Claude "Fiddler" Williams didn't play the instrument for which he became best known until after he had already mastered the guitar, mandolin, banjo, cello, and bass. Born in Muskogee, Oklahoma, on February 22, 1908, Williams began his musical career 10 years later.
In a remarkably productive career that spanned a half century, Mary Lou Williams established herself as a pianist, composer, and arranger, an unprecedented feat that has remained an inspiration to women in jazz.
Elizabeth Bruce Crogman, who in 1925 became founder of Kansas City’s Florence Home for Colored Girls to house unwed African American women who were pregnant, was born in Pittsburgh, Pennsylvania on May 1, 1894. The home functioned as the counterpart to similar organizations that served the area's white residents but denied care to young black women.
Born in Chicago, Illinois, in 1901, Walter Elias Disney moved with his family to Marceline, Missouri, at the age of five. In 1910 or 1911 (sources differ), the Disney family moved to Kansas City, where Walt helped his father and brother deliver Kansas City Star newspapers at 3:30 a.m. Disney and his friends created "Laugh-O-grams," which were very short silent animation clips that complemented feature films at the Newman Theater in Kansas City, and by 1922 he opened his first animation studio on the second floor of the small McConahy Building on 31st Street.
On November 8, 1917, Mary Tiera Farrow and 20 other female lawyers formed the Women's Bar Association of Kansas City. Farrow was one of the few women in the United States who successfully practiced law in the early 1900s, overcoming the discrimination women faced in the legal field and society generally. Having been denied the professional benefits of any existing bar association, she led a group of 20 women in establishing their own bar in Kansas City. It was just one of many pioneering acts that Farrow undertook for herself and for women's rights at large.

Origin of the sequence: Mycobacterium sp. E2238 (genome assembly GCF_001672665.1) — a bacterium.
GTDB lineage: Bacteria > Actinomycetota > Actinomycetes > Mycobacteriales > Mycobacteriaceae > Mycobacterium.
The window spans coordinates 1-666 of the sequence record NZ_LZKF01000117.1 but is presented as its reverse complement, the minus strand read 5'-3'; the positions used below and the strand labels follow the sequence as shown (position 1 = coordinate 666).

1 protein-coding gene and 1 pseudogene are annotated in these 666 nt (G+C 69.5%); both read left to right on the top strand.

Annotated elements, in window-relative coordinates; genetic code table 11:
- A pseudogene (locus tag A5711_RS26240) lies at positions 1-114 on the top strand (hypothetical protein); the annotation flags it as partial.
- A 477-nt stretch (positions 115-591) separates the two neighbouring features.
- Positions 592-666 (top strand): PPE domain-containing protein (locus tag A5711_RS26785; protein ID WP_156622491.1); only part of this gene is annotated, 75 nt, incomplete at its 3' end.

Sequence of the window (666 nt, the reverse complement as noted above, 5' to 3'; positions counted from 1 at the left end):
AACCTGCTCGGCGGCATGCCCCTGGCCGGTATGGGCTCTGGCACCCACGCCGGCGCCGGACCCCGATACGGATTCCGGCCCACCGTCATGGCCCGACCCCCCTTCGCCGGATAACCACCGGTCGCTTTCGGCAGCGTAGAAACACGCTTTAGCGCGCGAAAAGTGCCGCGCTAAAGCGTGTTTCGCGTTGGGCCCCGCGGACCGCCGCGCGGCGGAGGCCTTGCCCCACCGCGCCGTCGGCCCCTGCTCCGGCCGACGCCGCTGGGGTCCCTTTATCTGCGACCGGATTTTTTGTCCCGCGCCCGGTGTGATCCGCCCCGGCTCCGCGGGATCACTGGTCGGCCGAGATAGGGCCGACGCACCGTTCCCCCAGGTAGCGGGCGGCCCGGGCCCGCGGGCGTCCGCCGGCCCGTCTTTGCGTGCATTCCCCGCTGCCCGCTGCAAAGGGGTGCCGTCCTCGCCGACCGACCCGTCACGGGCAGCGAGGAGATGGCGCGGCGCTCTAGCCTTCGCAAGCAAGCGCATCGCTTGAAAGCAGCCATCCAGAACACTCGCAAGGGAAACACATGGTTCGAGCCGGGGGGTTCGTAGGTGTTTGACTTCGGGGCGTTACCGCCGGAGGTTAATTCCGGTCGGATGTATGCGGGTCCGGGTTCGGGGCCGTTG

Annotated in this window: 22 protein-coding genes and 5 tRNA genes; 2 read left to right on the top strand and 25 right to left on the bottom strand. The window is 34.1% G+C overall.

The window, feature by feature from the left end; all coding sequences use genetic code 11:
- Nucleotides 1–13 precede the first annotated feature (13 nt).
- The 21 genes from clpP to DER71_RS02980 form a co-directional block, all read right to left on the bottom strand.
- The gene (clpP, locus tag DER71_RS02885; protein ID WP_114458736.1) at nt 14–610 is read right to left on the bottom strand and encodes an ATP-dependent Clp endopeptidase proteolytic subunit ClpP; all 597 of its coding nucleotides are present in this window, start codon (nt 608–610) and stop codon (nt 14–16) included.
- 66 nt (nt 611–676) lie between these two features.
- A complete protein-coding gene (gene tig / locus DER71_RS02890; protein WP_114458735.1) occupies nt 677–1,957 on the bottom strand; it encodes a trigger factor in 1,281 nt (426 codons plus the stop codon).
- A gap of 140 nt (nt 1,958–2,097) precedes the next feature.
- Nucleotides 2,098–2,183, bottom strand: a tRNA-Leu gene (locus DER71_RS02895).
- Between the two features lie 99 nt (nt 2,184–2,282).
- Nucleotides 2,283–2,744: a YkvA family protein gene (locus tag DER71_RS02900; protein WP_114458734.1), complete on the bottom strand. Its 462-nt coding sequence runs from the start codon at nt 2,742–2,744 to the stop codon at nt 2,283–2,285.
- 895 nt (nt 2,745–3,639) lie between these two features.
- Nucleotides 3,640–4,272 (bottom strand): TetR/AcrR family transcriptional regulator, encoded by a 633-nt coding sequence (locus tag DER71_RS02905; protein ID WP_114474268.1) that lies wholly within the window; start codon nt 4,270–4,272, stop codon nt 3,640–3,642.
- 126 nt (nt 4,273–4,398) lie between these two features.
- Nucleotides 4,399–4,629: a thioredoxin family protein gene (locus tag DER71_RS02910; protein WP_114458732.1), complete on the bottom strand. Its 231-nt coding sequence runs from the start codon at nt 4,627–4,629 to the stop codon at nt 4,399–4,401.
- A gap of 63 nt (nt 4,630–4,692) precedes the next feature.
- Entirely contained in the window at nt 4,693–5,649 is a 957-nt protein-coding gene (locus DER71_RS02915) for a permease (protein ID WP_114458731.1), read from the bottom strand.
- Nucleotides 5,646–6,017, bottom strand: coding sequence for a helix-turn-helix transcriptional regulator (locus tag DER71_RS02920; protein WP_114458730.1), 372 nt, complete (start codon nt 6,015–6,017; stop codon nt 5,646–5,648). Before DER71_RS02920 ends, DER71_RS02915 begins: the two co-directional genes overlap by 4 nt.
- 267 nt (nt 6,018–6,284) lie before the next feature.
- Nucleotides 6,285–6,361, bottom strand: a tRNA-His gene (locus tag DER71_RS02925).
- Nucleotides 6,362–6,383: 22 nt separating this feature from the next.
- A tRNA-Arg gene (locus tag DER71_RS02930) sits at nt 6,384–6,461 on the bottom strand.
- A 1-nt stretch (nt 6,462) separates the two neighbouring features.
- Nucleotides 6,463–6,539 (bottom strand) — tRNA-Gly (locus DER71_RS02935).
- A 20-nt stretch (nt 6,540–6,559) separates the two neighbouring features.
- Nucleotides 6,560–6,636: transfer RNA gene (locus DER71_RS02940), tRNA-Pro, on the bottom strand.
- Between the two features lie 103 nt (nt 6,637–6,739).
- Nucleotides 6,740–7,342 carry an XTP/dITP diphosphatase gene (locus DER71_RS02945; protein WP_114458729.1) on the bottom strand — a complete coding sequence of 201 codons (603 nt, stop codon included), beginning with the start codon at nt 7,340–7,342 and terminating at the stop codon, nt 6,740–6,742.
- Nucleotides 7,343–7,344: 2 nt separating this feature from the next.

Dorothy Gallagher was born on January 8, 1894, to a wealthy Kansas City family. Not content to live quietly in affluence, Gallagher gained interest in a Catholic women’s group called the Agnes Ward Amberg Club, which carried out social work in Mexican communities in the west side of the city.
By the 1930s, Satchel Paige had acquired a reputation as one of the finest pitchers in the game, white or black. He earned more money than any other black player and even more than many white major league players. Seemingly everywhere he played he attracted record crowds that sparked wider interest in black baseball players and helped the Negro Leagues ball clubs attain financial stability.
On October 6, 1922, the Kansas City Monarchs and the Kansas City Blues baseball teams embarked on a six-game series that would end with the Monarchs being crowned "The New City Champions" by the Kansas City Star .
Parker was born in Kansas City, Kansas, on August 29, 1920. He grew up in Kansas City, Missouri, where he played in jazz clubs as a teenager and young man. The local jazz culture based in the Vine Street nightclub district cultivated his talents as a teenager. Indeed, it was during this period that Kansas City made notable contributions to jazz with hometown artists such as Count Basie, Bennie Moten, and Buster Smith.